Moto Crashes on the Rise


May 8th, 2012

It’s not much of a leap of logic to realize that with the arrival of Spring, motorcycle crashes are on the rise. This happens every year around this time — more bikes on the road equals more bikes involved in crashes. Although what’s bothersome about this is that most of the motorcycle crashes at this time of year involve other vehicles at intersections — at least it seems so based on initial reports and prior to conclusive crash scene reconstruction. What’s also bothersome is that in most cases where a motorcycle is involved in a crash with another vehicle at an intersection, the fault of the collision usually falls on the driver and not the rider — which is statistically substantiated.

The most common thing the driver says….”I didn’t see them”.

This isn’t an excuse and the reality is that the driver didn’t look properly. This also goes for when cyclists and pedestrians are struck by cars. Okay, it’s not always the drivers fault. Pedestrians, cyclists and motorcyclists have been known to dart out in front of a vehicle without looking but in most cases its the lack of driver awareness that results in a crash.

Believe it or not, crash rates are at their highest during the Summer and usually occur on sunny days when driving conditions are ideal. So if road and weather conditions aren’t a factor…what’s causing drivers to crash?

You can probably narrow it down to two main factors…driver behaviour and lack of situational awareness.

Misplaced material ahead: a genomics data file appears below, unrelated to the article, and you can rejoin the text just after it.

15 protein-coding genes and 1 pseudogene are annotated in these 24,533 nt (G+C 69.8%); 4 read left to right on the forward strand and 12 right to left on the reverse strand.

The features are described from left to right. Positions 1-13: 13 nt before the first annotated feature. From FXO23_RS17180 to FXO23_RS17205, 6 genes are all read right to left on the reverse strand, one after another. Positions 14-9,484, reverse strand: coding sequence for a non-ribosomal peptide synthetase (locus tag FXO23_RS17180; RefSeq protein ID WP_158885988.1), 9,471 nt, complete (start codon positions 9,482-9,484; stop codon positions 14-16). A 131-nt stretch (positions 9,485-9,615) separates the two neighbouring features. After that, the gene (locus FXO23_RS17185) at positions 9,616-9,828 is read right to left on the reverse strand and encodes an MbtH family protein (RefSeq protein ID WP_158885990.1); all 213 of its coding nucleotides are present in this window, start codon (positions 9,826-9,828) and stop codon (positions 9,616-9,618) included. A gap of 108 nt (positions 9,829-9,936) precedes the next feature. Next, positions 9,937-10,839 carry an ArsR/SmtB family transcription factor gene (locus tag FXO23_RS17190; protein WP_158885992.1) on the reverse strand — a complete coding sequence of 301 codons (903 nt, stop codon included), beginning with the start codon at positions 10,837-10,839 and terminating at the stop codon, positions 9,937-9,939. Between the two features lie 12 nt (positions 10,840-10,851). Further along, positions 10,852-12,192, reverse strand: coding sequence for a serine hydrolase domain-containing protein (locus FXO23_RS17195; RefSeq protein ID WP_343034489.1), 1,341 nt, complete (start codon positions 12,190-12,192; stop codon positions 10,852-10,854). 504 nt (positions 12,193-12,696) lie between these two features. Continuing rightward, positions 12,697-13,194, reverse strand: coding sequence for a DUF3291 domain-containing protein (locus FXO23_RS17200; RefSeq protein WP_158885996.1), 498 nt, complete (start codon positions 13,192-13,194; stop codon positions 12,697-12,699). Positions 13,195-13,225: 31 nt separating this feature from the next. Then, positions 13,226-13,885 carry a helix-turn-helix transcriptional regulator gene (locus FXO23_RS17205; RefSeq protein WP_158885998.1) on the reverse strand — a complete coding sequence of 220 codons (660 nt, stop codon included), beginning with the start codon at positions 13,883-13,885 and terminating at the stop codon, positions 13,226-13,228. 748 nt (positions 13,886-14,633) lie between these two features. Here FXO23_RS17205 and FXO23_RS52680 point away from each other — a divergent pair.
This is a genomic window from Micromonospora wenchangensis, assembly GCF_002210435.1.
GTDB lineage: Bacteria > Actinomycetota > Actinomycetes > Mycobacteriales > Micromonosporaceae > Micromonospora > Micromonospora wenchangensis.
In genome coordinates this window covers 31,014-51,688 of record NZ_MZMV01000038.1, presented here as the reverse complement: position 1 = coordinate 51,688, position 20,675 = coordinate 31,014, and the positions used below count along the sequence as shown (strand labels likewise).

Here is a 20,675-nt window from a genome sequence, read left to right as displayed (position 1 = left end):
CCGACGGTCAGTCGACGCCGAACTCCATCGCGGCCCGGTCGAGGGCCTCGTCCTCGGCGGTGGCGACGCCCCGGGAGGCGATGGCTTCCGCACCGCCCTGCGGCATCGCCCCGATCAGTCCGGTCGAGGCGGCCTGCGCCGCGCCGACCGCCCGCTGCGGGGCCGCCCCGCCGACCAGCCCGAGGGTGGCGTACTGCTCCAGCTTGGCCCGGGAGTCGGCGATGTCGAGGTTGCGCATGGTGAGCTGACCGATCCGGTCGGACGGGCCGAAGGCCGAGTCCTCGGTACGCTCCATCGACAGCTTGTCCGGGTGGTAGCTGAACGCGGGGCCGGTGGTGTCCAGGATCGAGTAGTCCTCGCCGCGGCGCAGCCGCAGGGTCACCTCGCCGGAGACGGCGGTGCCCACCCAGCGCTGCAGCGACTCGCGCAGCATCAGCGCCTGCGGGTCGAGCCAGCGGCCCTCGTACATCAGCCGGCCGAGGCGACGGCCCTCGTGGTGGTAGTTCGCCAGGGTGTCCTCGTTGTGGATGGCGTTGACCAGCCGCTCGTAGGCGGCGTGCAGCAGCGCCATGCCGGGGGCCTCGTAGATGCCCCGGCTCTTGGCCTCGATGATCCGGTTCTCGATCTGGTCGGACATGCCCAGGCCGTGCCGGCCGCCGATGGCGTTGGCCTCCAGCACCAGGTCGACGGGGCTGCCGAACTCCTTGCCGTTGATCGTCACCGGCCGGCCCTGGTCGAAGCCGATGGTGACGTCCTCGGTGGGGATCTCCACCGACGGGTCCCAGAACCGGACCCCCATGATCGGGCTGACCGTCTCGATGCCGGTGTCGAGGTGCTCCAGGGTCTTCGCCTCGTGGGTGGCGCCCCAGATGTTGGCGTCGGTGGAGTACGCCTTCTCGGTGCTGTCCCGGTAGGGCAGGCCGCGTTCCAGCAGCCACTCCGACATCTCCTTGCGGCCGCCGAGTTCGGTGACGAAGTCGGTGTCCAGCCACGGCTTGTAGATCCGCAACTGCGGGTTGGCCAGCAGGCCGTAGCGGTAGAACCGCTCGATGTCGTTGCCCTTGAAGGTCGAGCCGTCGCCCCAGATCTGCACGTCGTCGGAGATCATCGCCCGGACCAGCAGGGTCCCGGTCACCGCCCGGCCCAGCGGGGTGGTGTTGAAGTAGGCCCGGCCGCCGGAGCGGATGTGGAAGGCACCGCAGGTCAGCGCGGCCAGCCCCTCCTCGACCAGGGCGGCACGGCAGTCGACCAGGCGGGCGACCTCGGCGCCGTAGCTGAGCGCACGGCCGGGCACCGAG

^ Nearly hit by turning car

As a road user, regardless of your chosen mode of travel, it’s up to you to do everything you can to stay safe on the road. Some people tend to forget that driving on our roads is the one thing we do on a regular basis that has the potential to get us killed and it really only takes one person to not pay attention to create the conditions for a crash to occur. You could also say that it really only takes one person to pay a lot of attention and therefor be able to recognize the potential for dangerous situations and avoid them entirely, therefore no collisions occur. Look twice and pay attention. Look THREE times and be extra sure that nobody is coming before making that turn, or lane change, or before going through an intersection.

Recently at least five separate motorcyclists were involved in crashes with vehicles in the Greater Toronto Area over the first weekend in May. Furthermore, there have been about 18 motorcycle crashes for the month of April that occurred in and around the GTA as far as this writer is aware of (although I’m sure there are more).

Contrary to the beliefs of many, not all motorcyclists are ‘big bad bikers’ or ‘crotch rocket hooligans’ anymore than all cyclists are ‘crazy couriers’ slinging a satchel. Nor are all pedestrians mindless drones that blindly walk in front of cars and not all car drivers are ‘careless, clueless jerks’ who are out to kill everyone on the road. Regardless of our opinion of other road users, you’re probably just as much a part of the problem (or at least occasionally have been at times) but you can also be part of the solution.

We all need to pay a lot more attention on our roads, regardless of if you are a driver, cyclist, pedestrian, or motorcyclist. Your life and your future is in your hands but they are also in the hands of others…people whom you’ve never even met. Conversely…their life is in your hands too.

Before taking to our roadways, clear your mind of everything (positive or negative because both can distract you), avoid as many in-car distractions as possible and focus solely on the road.

Remember…road safety starts with you.


^ Driver runs red light

You can skip to the end and leave a response. Pinging is currently not allowed.

Leave a Reply

Notice: Undefined variable: user_ID in /home/sdejager/public_html/road-safety/wp-content/themes/SuvPress/comments.php on line 60

Powered by WordPress and MagTheme